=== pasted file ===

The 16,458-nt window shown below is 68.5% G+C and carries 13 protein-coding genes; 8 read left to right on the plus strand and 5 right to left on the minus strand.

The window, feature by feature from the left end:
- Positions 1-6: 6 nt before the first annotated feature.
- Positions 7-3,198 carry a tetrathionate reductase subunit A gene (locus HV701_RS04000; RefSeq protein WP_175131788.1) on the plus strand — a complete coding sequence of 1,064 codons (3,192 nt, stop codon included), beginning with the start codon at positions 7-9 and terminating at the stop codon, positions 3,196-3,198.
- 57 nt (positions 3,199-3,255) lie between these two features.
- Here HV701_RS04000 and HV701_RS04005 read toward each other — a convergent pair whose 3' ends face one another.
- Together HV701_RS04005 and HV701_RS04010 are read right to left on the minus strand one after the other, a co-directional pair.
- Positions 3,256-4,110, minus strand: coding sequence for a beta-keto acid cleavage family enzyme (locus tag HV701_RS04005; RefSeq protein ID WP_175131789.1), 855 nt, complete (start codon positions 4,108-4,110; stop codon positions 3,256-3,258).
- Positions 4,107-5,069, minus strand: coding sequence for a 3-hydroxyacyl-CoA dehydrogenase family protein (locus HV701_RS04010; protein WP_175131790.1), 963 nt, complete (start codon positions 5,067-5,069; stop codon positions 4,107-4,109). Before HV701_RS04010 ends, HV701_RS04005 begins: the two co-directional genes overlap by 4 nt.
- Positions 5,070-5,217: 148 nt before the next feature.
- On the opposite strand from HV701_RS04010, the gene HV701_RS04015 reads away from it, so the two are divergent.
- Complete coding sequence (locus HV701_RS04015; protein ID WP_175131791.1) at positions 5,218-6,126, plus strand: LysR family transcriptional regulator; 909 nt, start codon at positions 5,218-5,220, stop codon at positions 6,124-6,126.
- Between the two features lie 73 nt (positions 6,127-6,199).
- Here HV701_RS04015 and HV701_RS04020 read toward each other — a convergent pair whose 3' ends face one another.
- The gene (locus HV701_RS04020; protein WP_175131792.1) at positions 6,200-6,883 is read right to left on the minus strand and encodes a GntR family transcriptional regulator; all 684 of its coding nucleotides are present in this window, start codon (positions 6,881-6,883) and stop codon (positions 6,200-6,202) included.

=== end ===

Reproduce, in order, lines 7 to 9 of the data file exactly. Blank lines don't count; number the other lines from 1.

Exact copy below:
- Together HV701_RS04005 and HV701_RS04010 are read right to left on the minus strand one after the other, a co-directional pair.
- Positions 3,256-4,110, minus strand: coding sequence for a beta-keto acid cleavage family enzyme (locus tag HV701_RS04005; RefSeq protein ID WP_175131789.1), 855 nt, complete (start codon positions 4,108-4,110; stop codon positions 3,256-3,258).
- Positions 4,107-5,069, minus strand: coding sequence for a 3-hydroxyacyl-CoA dehydrogenase family protein (locus HV701_RS04010; protein WP_175131790.1), 963 nt, complete (start codon positions 5,067-5,069; stop codon positions 4,107-4,109). Before HV701_RS04010 ends, HV701_RS04005 begins: the two co-directional genes overlap by 4 nt.